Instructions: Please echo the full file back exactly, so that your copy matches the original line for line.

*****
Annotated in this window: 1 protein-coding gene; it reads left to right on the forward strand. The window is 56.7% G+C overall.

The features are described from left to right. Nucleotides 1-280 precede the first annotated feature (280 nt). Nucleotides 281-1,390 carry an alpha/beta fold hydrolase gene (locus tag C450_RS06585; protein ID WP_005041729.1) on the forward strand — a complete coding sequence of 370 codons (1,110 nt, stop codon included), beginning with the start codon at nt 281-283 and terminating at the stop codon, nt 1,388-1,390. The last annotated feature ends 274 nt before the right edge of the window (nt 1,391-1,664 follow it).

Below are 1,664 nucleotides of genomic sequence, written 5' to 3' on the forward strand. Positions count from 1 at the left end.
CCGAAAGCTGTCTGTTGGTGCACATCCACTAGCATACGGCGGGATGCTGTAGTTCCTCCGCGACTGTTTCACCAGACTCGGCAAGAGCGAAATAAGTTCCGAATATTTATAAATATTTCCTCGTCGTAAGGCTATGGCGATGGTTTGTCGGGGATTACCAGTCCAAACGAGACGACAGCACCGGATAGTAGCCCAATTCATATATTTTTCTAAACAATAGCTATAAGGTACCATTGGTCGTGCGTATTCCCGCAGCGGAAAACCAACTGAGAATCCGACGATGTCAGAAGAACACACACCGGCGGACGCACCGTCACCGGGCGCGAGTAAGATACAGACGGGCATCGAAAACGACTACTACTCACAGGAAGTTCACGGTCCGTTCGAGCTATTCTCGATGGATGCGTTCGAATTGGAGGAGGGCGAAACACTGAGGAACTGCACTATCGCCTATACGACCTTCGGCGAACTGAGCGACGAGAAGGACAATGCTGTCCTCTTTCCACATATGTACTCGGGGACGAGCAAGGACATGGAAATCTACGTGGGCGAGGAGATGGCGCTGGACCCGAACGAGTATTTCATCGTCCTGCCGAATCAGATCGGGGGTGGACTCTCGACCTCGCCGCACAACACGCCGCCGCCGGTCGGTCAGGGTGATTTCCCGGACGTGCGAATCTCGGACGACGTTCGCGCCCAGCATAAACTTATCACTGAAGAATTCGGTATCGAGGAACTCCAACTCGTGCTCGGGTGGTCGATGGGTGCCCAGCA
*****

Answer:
Annotated in this window: 1 protein-coding gene; it reads left to right on the forward strand. The window is 56.7% G+C overall.

The features are described from left to right. Nucleotides 1-280 precede the first annotated feature (280 nt). Nucleotides 281-1,390 carry an alpha/beta fold hydrolase gene (locus tag C450_RS06585; protein ID WP_005041729.1) on the forward strand — a complete coding sequence of 370 codons (1,110 nt, stop codon included), beginning with the start codon at nt 281-283 and terminating at the stop codon, nt 1,388-1,390. The last annotated feature ends 274 nt before the right edge of the window (nt 1,391-1,664 follow it).

Below are 1,664 nucleotides of genomic sequence, written 5' to 3' on the forward strand. Positions count from 1 at the left end.
CCGAAAGCTGTCTGTTGGTGCACATCCACTAGCATACGGCGGGATGCTGTAGTTCCTCCGCGACTGTTTCACCAGACTCGGCAAGAGCGAAATAAGTTCCGAATATTTATAAATATTTCCTCGTCGTAAGGCTATGGCGATGGTTTGTCGGGGATTACCAGTCCAAACGAGACGACAGCACCGGATAGTAGCCCAATTCATATATTTTTCTAAACAATAGCTATAAGGTACCATTGGTCGTGCGTATTCCCGCAGCGGAAAACCAACTGAGAATCCGACGATGTCAGAAGAACACACACCGGCGGACGCACCGTCACCGGGCGCGAGTAAGATACAGACGGGCATCGAAAACGACTACTACTCACAGGAAGTTCACGGTCCGTTCGAGCTATTCTCGATGGATGCGTTCGAATTGGAGGAGGGCGAAACACTGAGGAACTGCACTATCGCCTATACGACCTTCGGCGAACTGAGCGACGAGAAGGACAATGCTGTCCTCTTTCCACATATGTACTCGGGGACGAGCAAGGACATGGAAATCTACGTGGGCGAGGAGATGGCGCTGGACCCGAACGAGTATTTCATCGTCCTGCCGAATCAGATCGGGGGTGGACTCTCGACCTCGCCGCACAACACGCCGCCGCCGGTCGGTCAGGGTGATTTCCCGGACGTGCGAATCTCGGACGACGTTCGCGCCCAGCATAAACTTATCACTGAAGAATTCGGTATCGAGGAACTCCAACTCGTGCTCGGGTGGTCGATGGGTGCCCAGCA